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17 Divinity St
Bristol, CT, 06010
United States

8605895155

Since 1975, O'Donnell Bros has been providing greater Bristol and Central Connecticut with residential and commercial remodeling solutions. We specialize in roofing, siding, windows, doors, gutters, downspouts and so much more. We look forward to helping you with all your remodeling needs. 

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Articles

O'Donnell Bros President, Bob O'Donnell, is a regular contributor to The Bristol Press. Read his home improvement articles here.

 

Filtering by Tag: roofing

In the Market for a New Roof? Know Your Options

Chelsea O'Donnell

With April showers often come leaks, which means roof replacement is on lots of homeowner’s minds this time of year. When thinking about a new roof, finding the right contractor, negotiating the best price, and deciding on the color and style are just a few of the options to navigate. But in the past, one thing homeowners often didn’t have to think about was the material, as asphalt roofs have been the most popular choice in our area for their cost-effectiveness and durability. But recently, metal has begun increasing in popularity. While metal roofs are more common in areas of the country with more extreme weather conditions, it’s always good to know about the different options available. So let’s take a deeper dive into the pros and cons of asphalt and metal roofs to help you make the best decision for your home.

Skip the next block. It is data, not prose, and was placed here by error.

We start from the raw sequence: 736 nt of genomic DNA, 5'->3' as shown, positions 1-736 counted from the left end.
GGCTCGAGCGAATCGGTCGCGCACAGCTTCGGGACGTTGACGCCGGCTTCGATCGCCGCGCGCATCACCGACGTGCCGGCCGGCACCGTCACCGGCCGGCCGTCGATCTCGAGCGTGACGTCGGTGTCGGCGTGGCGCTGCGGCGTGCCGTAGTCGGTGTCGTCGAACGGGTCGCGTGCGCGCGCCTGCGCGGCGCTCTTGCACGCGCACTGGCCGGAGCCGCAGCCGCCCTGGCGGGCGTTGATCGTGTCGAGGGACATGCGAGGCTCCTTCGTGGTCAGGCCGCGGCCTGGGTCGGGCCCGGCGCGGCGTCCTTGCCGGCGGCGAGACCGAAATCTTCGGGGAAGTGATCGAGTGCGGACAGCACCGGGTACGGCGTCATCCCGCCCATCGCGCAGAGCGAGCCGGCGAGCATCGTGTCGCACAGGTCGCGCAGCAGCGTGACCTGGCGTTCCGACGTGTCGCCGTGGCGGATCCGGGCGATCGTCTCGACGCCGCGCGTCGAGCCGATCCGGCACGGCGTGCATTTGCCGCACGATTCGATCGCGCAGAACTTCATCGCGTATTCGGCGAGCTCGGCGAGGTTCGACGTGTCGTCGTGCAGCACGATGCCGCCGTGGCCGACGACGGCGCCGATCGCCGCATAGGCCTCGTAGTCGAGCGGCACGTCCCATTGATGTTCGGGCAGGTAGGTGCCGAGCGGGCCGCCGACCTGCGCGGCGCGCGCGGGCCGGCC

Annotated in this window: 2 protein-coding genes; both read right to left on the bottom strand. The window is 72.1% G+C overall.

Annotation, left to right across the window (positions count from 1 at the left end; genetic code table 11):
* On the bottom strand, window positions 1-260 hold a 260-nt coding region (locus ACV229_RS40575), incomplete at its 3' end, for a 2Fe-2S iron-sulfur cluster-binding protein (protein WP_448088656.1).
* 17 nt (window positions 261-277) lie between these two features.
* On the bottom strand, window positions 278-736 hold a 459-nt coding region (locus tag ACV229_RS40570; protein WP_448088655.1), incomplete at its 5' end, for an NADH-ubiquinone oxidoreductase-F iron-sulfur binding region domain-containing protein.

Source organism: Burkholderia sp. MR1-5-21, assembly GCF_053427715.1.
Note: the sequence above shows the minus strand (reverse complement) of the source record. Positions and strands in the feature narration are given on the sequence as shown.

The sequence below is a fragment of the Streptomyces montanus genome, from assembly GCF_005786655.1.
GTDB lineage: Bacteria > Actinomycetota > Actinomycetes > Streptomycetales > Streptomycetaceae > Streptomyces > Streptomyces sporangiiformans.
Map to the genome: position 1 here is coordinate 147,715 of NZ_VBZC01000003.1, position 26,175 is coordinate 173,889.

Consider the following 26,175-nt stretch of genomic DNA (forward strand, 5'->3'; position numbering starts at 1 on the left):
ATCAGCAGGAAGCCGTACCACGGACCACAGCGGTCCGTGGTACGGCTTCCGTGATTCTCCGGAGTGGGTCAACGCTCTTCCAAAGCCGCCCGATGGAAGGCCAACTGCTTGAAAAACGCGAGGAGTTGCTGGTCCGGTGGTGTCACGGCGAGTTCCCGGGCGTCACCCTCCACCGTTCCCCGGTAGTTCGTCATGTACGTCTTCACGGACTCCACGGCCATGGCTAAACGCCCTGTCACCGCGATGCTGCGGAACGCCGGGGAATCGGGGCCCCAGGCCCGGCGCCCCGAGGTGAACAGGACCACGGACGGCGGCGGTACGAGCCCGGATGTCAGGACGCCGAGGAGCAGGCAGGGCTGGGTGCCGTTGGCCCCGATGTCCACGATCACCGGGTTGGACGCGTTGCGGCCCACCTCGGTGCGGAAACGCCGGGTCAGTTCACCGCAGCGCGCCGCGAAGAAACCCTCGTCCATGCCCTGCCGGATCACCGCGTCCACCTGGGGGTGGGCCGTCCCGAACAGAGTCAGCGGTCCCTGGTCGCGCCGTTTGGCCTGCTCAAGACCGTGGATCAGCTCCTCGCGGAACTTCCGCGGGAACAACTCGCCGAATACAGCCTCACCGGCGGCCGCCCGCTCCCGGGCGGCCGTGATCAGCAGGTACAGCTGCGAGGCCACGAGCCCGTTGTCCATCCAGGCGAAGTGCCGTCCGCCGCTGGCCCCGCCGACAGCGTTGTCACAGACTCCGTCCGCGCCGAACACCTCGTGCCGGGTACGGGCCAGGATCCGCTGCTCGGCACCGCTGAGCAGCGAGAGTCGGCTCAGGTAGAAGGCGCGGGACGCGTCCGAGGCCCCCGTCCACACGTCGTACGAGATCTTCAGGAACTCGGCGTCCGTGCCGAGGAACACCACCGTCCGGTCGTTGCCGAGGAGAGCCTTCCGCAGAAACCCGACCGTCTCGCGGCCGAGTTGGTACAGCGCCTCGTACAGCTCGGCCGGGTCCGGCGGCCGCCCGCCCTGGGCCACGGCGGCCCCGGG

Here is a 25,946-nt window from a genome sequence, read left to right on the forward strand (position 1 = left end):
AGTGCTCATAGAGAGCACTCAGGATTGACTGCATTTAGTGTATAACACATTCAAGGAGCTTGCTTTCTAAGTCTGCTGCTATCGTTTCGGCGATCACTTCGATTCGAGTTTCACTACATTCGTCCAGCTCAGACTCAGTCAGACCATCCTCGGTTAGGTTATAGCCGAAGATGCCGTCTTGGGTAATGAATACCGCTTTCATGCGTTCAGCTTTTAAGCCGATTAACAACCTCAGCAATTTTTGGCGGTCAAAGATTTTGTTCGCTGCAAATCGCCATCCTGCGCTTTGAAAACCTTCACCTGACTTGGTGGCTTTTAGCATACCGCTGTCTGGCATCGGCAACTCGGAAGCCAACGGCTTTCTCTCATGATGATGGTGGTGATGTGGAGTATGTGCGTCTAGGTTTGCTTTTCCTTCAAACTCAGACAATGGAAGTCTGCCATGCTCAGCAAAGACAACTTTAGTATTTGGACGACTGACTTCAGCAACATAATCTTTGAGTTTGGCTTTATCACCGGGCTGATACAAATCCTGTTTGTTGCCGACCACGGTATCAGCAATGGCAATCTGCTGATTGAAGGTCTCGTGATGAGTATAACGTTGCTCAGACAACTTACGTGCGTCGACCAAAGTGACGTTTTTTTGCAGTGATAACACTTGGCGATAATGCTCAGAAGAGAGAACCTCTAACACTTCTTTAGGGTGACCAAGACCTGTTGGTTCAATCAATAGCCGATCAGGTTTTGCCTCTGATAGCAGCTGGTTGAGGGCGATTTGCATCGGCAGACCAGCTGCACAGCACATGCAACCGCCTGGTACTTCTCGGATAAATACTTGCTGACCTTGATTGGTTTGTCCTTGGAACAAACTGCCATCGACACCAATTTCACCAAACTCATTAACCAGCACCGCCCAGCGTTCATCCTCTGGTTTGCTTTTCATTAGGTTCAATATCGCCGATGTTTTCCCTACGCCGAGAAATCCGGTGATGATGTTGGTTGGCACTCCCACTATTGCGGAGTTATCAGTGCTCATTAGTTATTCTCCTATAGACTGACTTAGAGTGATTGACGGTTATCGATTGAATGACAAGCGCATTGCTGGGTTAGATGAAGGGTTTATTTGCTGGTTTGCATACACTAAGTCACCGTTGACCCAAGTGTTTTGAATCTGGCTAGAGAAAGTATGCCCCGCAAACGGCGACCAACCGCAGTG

The Asphalt Roof

Asphalt is the most popular choice with homeowners for a variety of reasons, but the single most important factor is almost always the price. The average cost to purchase the materials for an asphalt roof is nearly one-third of the cost of a metal roof. That cost differentiation gives asphalt the leg up almost every time. In addition to being the more cost-effective option of the two choices, there is a lot to love about asphalt. Individual shingles give a homeowner lots of color and design choices, and they are faster to install than a metal roof, often taking just a few days of labor. While most asphalt roofs come with a 30-year warranty, they are easy to repair if damaged, and a small section can be replaced without having to get a whole new roof. The material also performs exceptionally well in the rain, heat, sleet, and snow.

Of course, there are a few negative aspects of asphalt roofing that homeowners should be aware of. If you’re installing a new asphalt roof, I always recommend removing the old roof before installing new material, which does add to the labor cost. Another negative factor is the chance that mold, mildew, and algae will grow if a roof is shaded and stays damp for long periods of time. Also, while our Connecticut weather isn’t as severe as other parts of the country, very high winds can loosen shingles if they aren’t installed properly.